Relay for Life event raises over $48,000 for American Cancer Society

The Jaguar nation Relay for Life had 41 teams participating in the event held on Friday, April 1, through Saturday, April 2


By Kristen Garrett

Retired teacher Roger Bruns leads the survivor walk at Relay for Life.

Lauren Ocker, JAG editor-in-chief

Relay for Life of Jaguar Nation raised $48,000 on Friday, April 1, through the morning of Saturday, April 2. The twelve hour long function had 41 teams participate and consisted of on-site fundraising which included carnival activities and other games, open-mic performances, a silent auction, a luminaria ceremony, and many other various activities. During the activities, each team had one member walking laps around a C-wing loop to symbolize a patient’s battle with cancer.

Sophomore Rebecca Schwartz saw the opportunity as a good way to enjoy a night with friends while also benefitting those in need.

“It’s a way to have fun with your friends and just hang out, do activities and stay up all night, it’s cool to get out and support your school and The American Cancer Society,” Schwartz said. “I liked [Relay for Life] because I know it’s going to a great cause and it can really affect someone’s life for the better and it can help them in some sort of way.”

Five months leading up to the event, the Relay for Life committee, made up of 33 members as well as 4 faculty advisors, spent time planning and organizing. Senior Sara Hempleman appreciated the clear effort committee members put into the event.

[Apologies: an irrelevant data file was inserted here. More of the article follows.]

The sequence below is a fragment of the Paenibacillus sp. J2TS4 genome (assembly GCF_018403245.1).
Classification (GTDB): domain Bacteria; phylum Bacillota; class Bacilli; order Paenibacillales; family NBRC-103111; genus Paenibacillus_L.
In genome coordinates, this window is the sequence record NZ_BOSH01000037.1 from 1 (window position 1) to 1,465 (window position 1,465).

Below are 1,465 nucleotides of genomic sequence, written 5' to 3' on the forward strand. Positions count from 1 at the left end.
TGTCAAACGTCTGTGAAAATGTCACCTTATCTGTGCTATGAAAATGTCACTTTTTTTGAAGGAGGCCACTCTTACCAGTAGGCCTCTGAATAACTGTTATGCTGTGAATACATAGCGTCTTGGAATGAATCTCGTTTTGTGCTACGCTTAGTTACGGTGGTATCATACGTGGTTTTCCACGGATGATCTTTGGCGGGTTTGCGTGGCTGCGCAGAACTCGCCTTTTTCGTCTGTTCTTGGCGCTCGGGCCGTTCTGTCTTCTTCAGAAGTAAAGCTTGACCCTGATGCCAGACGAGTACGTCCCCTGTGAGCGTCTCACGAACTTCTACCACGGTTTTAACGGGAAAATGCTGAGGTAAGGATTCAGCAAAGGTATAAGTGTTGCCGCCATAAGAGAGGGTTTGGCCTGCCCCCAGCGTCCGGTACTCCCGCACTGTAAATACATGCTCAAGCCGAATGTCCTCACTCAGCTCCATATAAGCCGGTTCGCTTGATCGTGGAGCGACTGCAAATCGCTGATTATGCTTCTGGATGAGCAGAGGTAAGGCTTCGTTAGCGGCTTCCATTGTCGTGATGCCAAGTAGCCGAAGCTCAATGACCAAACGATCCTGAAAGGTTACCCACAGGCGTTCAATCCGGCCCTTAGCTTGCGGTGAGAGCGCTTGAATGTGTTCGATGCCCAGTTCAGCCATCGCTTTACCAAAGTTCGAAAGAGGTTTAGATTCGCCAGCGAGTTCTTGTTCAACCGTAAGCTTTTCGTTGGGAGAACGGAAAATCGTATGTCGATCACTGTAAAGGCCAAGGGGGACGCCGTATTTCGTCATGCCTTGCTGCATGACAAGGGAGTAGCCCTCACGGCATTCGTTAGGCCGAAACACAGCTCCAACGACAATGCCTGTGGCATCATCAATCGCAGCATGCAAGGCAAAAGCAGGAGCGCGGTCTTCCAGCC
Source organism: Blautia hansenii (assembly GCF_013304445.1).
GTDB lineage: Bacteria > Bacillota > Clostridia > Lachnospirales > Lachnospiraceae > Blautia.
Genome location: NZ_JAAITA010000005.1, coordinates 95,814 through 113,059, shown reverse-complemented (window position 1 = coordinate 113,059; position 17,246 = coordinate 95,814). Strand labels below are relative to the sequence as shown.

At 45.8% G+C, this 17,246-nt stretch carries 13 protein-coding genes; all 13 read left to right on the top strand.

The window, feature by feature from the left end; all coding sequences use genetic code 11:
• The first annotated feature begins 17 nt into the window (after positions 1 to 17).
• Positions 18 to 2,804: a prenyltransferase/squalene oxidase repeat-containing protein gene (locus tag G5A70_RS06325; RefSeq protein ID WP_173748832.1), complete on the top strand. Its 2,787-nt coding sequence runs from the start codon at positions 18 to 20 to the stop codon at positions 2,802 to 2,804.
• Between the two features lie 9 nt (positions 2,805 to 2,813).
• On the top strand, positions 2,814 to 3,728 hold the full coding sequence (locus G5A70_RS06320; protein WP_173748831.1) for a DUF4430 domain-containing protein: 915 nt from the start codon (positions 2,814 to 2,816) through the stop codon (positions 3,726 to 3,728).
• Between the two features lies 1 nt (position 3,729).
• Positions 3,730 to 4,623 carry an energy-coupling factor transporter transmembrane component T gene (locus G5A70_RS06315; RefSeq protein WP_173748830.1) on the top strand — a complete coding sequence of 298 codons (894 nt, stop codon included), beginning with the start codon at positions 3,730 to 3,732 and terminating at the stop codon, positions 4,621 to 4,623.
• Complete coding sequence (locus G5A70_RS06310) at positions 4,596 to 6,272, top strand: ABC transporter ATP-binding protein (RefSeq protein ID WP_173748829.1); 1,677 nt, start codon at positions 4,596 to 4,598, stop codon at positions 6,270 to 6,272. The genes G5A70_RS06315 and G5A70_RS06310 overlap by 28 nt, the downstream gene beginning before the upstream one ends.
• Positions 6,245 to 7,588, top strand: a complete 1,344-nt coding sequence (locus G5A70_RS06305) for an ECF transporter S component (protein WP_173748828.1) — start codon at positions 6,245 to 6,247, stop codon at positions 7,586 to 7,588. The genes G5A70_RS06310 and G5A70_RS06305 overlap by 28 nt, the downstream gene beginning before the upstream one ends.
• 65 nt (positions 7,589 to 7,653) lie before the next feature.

“My overall experience was really fun, I really enjoyed the event,” Hempleman said. It was thought out and well put on and it looked like a lot of effort was put into it.”

Although the event was long lasting, sophomore Durga Jambunathan was too distracted by the chaos and excitement to feel tired.

“I thought it would be hard but once I got there I just started talking to people and having fun,” Jambunathan said. “I didn’t even notice that I was getting tired, plus I just drank a lot of soda.”

Jambunathan recommends the experience to anyone who wants to do something good for the community.

“It just feels good to be a part of a cure for something and do good for my community,” Jambunathan said. “It’s a good experience to have and you’re doing it for a good cause, plus you just get to hang out with your friends for 12 hours straight.”

Having a personal connection to cancer, Hempleman had all the more reason the enjoy the event and give back.

“The American Cancer Society is really close to me because I’ve had people in my life affected by cancer,” Hempleman said. “I think it’s just important to give back to the community especially here at Mill Valley because our community gives us so much support, so we should give back to people in the community who are affected by things like cancer.”

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